Each session will feature a university or community presenter. Programs may include concerts and recitals, lectures, slide presentations, or demonstrations on a variety of topics — such as travel, film, the visual arts and the humanities, new technology, consumer hoaxes and frauds, and social programs geared specifically toward senior citizens.
     The inaugural program Oct. 4 will feature Laura Chellman, director of Health Services at UW-Eau Claire, who will speak on "Tips for a Healthy Winter Season." On Nov. 1, videographer Cynthia Gray-Mash will discuss "Embracing Art and Science: The Making of a Documentary," and show her film, "Termespheres: Total Worlds." The Dec. 6 program, titled "Sounds of the Holidays," will feature Eu-Tu (ba), a UW-Eau Claire ensemble led by Jerry Young, and the UW-Eau Claire Voice Ensemble directed by Kathryn Proctor Duax.
     The new endeavor is funded in part by the UW-Eau Claire Foundation Community Outreach Program for the Arts, by Christ Church Cathedral, and by a Downtown Eau Claire Business Improvement District grant.
     Modeled on a successful program at Nebraska's Wayne State College, First Fridays is coordinated by Beverly Soll and Jennifer Hinners of the UW-Eau Claire Activities and Programs office and Scott and Heather Kirby of Christ Church Cathedral.
     For more information about First Fridays, or to be placed on a mailing list, call 836-2787.

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Festival of the Turning Leaves to begin Oct. 14
The third annual Festival of the Turning Leaves will be held Oct. 14 to Nov. 2 in Eau Claire.

     The festival will include a series of events with the theme "The City and Nature: Reflections on Life in the Upper Midwest." Presentations have been planned to encourage audiences to recognize the diverse nature of Midwest culture through literature, music and film.
     The following festival events will be held at the L.E. Phillips Memorial Public Library in Eau Claire:

     Oct. 14, 7 p.m. — UW-Eau Claire forensics team members will present "Variations on a Theme: Nature and the City in Popular Drama, Literature and Music."
     Oct. 27, 1:30 p.m. — UW-Madison composer Douglas Hill and retired UW-Eau Claire English faculty member Tim Hirsch will present "Nature Writing and Music: Creative Responses to the Work of Wisconsin Nature Writers."
     Oct. 29, 7 p.m. — UW-Eau Claire English faculty members Erna Kelly and John Hildebrand will present "Reading and Writing About Nature: A Discussion With Two Local Scholars/Writers."
     Oct. 30, 7 p.m. — UW-Eau Claire music and theatre arts faculty member Ivar Lunde and English faculty member Max Garland will present "Poetry and Music: A Video Collaboration."

     For a complete festival schedule, call 839-5004.

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Professor's new book celebrates the art of nursing
M. Cecilia Wendler, associate professor in the department of nursing systems at UW-Eau Claire, celebrates the spirit of nursing in her new book, "The HeART of Nursing: Expressions of Creative Art in Nursing."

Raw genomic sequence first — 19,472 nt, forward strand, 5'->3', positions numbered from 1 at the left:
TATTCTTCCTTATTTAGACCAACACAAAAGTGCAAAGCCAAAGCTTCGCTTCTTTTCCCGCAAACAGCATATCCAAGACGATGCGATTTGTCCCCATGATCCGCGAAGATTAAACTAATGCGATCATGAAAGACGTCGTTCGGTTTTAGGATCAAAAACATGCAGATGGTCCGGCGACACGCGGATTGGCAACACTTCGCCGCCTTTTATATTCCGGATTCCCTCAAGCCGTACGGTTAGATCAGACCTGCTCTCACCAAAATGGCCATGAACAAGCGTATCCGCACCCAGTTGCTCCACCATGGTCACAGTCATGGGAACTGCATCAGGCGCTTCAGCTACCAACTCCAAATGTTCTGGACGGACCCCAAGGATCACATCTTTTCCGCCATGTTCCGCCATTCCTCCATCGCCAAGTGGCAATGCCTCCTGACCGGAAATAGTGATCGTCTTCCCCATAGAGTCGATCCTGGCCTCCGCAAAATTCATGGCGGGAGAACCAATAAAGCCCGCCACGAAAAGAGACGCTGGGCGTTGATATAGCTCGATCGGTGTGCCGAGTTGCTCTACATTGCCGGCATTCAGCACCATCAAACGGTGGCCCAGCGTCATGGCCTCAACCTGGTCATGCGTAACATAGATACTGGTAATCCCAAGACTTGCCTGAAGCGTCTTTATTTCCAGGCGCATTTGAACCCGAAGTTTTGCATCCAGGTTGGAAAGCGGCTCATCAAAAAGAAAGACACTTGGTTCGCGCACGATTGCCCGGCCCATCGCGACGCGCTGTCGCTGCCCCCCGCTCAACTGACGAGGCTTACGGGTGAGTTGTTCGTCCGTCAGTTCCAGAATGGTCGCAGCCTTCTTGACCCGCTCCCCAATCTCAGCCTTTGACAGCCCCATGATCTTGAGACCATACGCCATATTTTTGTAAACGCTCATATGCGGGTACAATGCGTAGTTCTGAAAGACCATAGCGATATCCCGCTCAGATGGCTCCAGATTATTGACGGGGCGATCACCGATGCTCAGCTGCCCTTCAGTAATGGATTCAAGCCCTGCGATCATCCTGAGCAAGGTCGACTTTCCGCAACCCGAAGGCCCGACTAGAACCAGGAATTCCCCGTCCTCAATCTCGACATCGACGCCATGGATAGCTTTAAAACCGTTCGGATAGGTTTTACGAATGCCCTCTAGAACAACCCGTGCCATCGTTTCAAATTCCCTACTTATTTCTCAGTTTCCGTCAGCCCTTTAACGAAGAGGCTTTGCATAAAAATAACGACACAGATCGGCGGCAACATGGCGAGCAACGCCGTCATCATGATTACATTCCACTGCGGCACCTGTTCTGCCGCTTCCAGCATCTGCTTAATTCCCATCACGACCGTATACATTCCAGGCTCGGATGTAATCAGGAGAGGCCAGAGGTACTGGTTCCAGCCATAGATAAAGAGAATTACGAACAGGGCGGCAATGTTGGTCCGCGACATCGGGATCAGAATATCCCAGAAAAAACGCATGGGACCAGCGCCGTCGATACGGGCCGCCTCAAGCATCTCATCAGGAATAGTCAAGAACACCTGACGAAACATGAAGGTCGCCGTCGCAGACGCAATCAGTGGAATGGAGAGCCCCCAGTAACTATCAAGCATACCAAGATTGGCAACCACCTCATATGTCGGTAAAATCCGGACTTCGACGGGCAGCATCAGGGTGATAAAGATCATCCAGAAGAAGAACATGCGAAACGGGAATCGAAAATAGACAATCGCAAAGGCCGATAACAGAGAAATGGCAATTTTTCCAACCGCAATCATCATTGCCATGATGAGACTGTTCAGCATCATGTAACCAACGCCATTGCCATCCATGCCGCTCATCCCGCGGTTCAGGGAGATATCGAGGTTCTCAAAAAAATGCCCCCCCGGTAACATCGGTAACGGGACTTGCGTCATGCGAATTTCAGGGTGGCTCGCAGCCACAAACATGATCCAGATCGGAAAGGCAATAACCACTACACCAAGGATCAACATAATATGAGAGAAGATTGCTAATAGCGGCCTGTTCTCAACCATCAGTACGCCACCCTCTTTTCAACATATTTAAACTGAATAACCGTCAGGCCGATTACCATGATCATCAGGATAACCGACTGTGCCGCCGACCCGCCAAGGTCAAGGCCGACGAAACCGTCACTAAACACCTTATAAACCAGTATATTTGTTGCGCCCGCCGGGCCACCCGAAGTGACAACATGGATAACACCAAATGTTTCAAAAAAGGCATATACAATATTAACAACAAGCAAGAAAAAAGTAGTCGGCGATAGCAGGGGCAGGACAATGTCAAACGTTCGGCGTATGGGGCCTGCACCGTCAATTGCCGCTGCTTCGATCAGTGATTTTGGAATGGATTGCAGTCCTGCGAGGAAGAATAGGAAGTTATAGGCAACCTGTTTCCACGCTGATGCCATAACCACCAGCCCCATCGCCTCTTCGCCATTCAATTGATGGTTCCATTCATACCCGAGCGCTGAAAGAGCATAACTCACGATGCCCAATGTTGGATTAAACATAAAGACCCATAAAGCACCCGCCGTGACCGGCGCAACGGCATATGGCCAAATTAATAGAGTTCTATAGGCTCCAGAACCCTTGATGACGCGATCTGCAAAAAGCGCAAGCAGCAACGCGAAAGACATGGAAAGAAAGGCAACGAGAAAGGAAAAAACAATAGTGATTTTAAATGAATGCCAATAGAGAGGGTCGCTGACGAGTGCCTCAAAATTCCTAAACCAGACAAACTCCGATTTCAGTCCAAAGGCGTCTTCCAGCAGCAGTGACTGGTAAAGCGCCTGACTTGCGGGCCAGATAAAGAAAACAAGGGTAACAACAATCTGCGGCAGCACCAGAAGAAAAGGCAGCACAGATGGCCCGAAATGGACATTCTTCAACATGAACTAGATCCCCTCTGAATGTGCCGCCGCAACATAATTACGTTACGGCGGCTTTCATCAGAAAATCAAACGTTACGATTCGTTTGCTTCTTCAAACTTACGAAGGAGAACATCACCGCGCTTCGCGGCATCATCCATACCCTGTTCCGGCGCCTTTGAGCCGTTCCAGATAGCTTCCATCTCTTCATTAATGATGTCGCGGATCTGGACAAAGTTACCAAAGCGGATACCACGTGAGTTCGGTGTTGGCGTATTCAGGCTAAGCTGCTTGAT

Recently published by Center Nursing Publishing of Sigma Theta Tau International, the nursing honor society, the book is a compilation of original stories, poems, essays, paintings, photographs and needlework by nurses, about nursing.
     Wendler, who routinely asks her rather startled master's level nursing students to produce works of original art, believes that art and the humanities can help deepen and enrich nursing practice in a variety of ways. Art, she says, can help nurses momentarily free themselves from their scientific, clinical orientation and better define and express what brought them to, and keeps them in, a challenging profession. Writing a poem or essay, for instance, may help bring some peace and closure to a nurse who has lost a young patient and been privy to the family's grief.
     But according to Wendler, art also can serve as inspiration for the practice of nursing itself, and in turn, transform that practice into art. One of her own contributions to the book, an essay titled "A Lesson from the ‘Phantom'," tells how her memory of a scene from the musical play, "Phantom of the Opera," inspired and empowered her to take time out from clinical duties to show compassion for the suffering husband of a dying patient.
     "Nursing's humanistic roots are very visible in these works and can facilitate healing at a whole different level," said Wendler. "Nursing is more than just body-caring. It is spirit-caring, caring for the mind, caring for the whole human experiencing sometimes exquisite suffering, a suffering routinely seen and co-experienced by nurses, always present, 24 hours each day. Thus, the book is a testament to the enduring nursing spirit."
     According to Wendler, Sigma Theta Tau has just begun to return to nursing's artistic roots, now recognizing publicly the connection between art, the humanities and nursing practice. A call for artistic contributions for their annual conference resulted in 65 contributions, including one from Wendler, who went on to contact the other contributors and propose a collaboration.
     Many agreed, and a second call for work brought even more contributions, after which Wendler spent two summers immersing herself in the works and considering how to organize them. Gradually, she said, seven themes seemed to emerge, which became the book's chapter headings: 1) The Nature of Nursing; 2) Bookends: Birth and Death; 3) The Extraordinary Ordinary; 4) Reflections: Nurses' Interiority Unfolding; 5) The Other is Me; 6) Preparing Others to Nurse: Teaching; and 7) Hope: Looking Forward.
     A number of other UW-Eau Claire faculty, graduate students and alumni also contributed to the book, including Joan Stehle Werner, professor of adult health nursing; Rita Sperstad, assistant professor of adult health nursing; nursing graduate students Sandra Lynch and Linda Jerzak; and nursing alumni Leah Luedke and Heather Nelson. Gene Leisz, senior artist in the Center for Instructional Technology Improvement and Innovation, illustrated one of Wendler's essays.
For information about purchasing "The HeART of Nursing," call the Honor Society of Nursing, Sigma Theta Tau International, toll free at (888) 634-7575.

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Liz Wolf Green, Editor
UW-Eau Claire News Bureau
Schofield 201
(715) 836-4741
Diane Walkoff, Editorial Assistant

Updated: September 30, 2002